Moving on, we have Facebook. I’m not a big user of the platform and never really have been, and I find it funny to joke that only geezers use it nowadays. Because of this, I drew a cobweb and a generic old man, representing my perceived userbase of the site. I felt that leaving it at that would be unrealistic, though, as I know there is more to Facebook than being old, so I added some of the reaction options you can leave on posts–an easy way for the elderly to communicate without having to remember how to spell words they learned 70 years ago.
The bottom left is the home of Google Chrome, the superior web browser. It is an incredible tool, and without it (in a world where other browsers don’t exist), none of these other platforms and services could be accessed in the first place. I use Chrome to access my emails, bookmark important pages, search for information, and connect with others, as you can see through the accompanying drawings. I also found it fitting to add in a mouse icon as it is the way to navigate through it all.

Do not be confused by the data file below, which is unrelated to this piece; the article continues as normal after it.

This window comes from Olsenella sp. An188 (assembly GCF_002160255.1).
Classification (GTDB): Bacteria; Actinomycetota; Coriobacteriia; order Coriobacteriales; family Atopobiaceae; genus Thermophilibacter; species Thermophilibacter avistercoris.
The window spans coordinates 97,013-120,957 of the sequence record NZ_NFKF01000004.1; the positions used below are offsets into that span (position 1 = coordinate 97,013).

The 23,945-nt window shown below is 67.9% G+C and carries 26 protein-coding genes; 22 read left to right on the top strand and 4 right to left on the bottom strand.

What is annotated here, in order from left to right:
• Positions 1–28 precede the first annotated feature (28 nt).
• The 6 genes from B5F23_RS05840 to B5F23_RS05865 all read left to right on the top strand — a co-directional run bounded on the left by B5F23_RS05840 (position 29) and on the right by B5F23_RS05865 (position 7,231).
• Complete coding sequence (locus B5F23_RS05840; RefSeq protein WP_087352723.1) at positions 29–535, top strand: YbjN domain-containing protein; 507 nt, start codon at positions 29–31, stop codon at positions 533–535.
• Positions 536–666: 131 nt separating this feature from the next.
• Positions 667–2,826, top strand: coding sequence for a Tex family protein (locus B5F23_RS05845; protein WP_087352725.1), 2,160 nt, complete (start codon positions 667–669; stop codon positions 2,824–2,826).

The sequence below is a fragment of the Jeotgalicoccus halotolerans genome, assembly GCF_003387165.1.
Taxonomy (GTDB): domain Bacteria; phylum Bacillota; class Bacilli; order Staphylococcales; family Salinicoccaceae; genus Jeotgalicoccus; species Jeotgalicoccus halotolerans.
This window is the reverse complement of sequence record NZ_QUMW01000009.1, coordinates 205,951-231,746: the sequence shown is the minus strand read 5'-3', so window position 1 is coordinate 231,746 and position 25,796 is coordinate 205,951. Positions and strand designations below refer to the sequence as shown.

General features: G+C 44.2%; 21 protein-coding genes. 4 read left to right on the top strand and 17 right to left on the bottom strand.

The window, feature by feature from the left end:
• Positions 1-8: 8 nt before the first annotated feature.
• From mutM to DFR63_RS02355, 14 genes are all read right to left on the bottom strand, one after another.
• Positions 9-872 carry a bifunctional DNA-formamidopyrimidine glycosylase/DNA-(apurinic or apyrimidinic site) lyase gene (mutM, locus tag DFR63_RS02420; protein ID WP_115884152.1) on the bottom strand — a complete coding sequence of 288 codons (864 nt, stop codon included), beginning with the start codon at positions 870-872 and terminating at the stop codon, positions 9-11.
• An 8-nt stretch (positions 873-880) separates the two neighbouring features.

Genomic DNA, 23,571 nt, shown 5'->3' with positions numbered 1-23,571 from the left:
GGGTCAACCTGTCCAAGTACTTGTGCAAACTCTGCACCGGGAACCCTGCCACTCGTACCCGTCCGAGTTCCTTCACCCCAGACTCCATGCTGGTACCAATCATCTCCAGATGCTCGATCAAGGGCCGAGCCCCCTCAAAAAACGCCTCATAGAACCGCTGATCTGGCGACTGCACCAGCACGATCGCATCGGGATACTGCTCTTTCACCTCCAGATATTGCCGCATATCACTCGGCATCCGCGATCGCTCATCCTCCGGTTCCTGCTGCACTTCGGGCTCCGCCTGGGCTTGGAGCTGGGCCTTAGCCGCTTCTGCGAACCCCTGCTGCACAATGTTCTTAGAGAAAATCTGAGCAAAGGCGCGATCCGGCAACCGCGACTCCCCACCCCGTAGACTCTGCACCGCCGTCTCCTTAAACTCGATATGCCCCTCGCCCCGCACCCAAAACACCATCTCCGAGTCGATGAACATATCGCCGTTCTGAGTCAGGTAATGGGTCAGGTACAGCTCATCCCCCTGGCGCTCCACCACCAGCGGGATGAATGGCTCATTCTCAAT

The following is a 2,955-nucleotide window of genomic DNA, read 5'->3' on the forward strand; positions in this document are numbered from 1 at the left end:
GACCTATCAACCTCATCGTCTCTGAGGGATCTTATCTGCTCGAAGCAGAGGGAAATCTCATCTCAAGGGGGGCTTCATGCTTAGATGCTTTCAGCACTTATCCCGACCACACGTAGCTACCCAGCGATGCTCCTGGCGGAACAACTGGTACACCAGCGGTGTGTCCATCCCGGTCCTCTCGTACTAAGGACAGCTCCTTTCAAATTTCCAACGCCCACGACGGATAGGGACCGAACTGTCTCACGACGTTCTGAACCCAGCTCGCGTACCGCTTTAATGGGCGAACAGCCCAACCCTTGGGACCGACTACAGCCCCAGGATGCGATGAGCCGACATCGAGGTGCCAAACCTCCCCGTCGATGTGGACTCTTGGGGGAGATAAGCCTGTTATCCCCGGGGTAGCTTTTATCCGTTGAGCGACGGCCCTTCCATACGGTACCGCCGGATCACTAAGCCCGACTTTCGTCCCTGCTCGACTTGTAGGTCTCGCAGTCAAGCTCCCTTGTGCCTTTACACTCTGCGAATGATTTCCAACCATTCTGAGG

On the other side, YouTube is the king of the hill. This one symbolizes a soft spot for many people–a place to wind down after a long day, or to take one’s mind off of the world around them for a few minutes (or hours if you fall down the rabbit hole). YouTube is timeless, serving as a time capsule for culture, values, and essentially the world as a whole. I drew Rick Astley on the left to represent meme culture today, as there are deep roots in both YouTube itself and the Rickroll meme. You can see the top of Pewdiepie’s logo above the YouTube logo, someone that many know, as he has over 100 million subscribers on the site. There are also art supplies and a camera to represent art channels and “vloggers” (David Dobrik and Vlog Creations specifically) to help sum up my YouTube experience.